We even did the right thing and changed tactics last February, using an investment formula recommended by a stock market guru, Rory Gillen of investlikethebest.com, which has certainly been more successful than our earlier, sporadic, stock picking. 


But I’m cutting my losses because I don’t share the view that this rally is sustainable: there’s no body of evidence to suggest that this so-called green shoots recovery is based on anything other than artificial stimulus from governments and central banks and massive corporate cost cutting.



I haven’t given up on investing though:  for what it’s worth, this year’s pension fund contribution is going into include index-linked bonds and natural resources and gold funds.  



Gold may not have yet made that enormous price leap that goldbugs keep predicting, but it has spent most of this year hovering in a price band that has averaged at about €940 an ounce for 2009.  So long as the US keeps accumulating as much debt as it does, and we keep thinking the US is somehow going to help us get us out of our depression, I’m going to keep buying the yellow metal – one of the only investments I’ve made in recent years that hasn’t just kept it’s value, but produced a genuine profit. 




For some reason, the National Consumer Agency keeps paying for studies and surveys that simply confirm what is already pretty much known – that it pays to shop around and switch to better value products and services.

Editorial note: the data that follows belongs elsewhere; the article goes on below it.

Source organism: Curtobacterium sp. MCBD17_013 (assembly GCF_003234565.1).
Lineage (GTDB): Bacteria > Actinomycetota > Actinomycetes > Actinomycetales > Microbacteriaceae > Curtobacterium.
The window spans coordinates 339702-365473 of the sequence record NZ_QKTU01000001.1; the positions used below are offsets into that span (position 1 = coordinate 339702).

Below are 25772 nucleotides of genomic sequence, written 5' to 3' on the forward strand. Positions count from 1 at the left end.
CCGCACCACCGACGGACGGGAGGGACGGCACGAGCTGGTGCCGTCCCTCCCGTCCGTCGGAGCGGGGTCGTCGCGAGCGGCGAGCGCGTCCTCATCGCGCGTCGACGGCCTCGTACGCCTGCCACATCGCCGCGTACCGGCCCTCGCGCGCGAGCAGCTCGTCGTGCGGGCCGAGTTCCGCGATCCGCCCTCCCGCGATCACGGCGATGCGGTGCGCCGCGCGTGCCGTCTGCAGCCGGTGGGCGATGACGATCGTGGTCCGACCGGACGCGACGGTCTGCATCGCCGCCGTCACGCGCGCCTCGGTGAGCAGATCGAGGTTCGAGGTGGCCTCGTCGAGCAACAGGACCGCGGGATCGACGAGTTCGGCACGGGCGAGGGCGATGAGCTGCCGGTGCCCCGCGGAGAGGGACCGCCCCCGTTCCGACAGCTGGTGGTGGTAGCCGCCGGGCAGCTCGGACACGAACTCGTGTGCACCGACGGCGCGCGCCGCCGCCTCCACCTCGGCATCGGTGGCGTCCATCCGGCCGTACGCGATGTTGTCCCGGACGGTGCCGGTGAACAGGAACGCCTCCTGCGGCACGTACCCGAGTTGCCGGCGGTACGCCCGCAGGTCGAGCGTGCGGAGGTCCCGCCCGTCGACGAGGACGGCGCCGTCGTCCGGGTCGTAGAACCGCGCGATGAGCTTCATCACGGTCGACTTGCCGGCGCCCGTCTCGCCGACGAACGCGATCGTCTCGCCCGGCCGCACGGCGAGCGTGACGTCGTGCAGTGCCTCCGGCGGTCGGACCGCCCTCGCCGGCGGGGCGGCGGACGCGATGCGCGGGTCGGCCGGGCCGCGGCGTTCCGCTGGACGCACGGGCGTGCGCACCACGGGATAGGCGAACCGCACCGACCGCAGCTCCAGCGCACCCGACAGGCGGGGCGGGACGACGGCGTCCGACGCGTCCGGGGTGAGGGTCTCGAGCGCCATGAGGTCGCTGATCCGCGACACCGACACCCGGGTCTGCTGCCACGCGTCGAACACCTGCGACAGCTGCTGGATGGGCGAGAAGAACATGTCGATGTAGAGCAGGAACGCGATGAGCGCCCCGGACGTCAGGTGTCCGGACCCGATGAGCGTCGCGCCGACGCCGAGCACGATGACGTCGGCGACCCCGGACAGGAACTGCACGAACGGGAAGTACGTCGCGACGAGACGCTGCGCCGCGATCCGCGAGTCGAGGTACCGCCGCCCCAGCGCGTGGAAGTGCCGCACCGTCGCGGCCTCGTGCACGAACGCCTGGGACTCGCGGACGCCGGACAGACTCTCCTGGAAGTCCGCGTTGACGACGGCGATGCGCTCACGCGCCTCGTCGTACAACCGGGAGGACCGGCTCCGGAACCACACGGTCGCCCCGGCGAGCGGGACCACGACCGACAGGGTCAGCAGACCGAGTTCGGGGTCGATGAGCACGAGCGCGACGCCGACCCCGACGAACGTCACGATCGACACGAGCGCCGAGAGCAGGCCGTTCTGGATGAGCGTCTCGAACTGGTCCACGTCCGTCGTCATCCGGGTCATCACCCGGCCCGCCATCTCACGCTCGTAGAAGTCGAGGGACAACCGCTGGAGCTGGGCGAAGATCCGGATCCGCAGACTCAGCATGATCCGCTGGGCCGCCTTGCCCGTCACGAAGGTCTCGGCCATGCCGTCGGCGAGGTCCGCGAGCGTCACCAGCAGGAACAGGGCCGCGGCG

Top of the switch list last year (last year?) are mobile phone contracts, says the NCA.  And this is news?  Or even useful news?  You can’t open a newspaper, magazine, tune into a TV or radio station or go onto the internet or social network site and not come across some mobile phone or broadband company offering savings if you switch to their service.  I’m still trying to work out how to stop these companies accessing my mobile phone to lay out their competing wares.


Ditto for electricity supply and car insurance and groceries and all sorts of other stuff. 


A far more useful exercise than hiring Amarach consultants to discover that people who shop around for mobile phone contracts can expect to reduce their bill, would be for members of the CAI staff to conduct a secret shopper survey, right now, on how the two main banks are interpreting their side of the lending deal they made in exchange for our pension savings.


It seems that despite getting €7 billion worth of bailout money care of the National Pension Reserve Fund, AIB and Bank of Ireland – “the only two lenders in town” according to mortgage brokers – are not even giving loans to people with steady jobs, good credit records and equity in their homes.


One such reader complained recently that when he did inquire about switching his PTSB variable rate mortgage to an AIB fixed rate loan, which he believes will be cheaper over the duration of his loan term, the AIB official suggested that he wasn’t the ‘category’ of customer they were looking for, “whatever that means. Weeks have passed and I’m still waiting for the branch loan committee to say yes or no.” 


I know it’s the summer, a tough time to generate a meaty story, even for a group of civil servants who’ve been earmarked by An Bord Snip for merger with the Competition Authority, but I don’t think I’ve ever heard a peep from the National Consumer Agency about mortgage switching, good or bad or indifferent.  


If an historic survey about the merits of product switching is the best the NCA can come up with, that merger really can’t happen soon enough.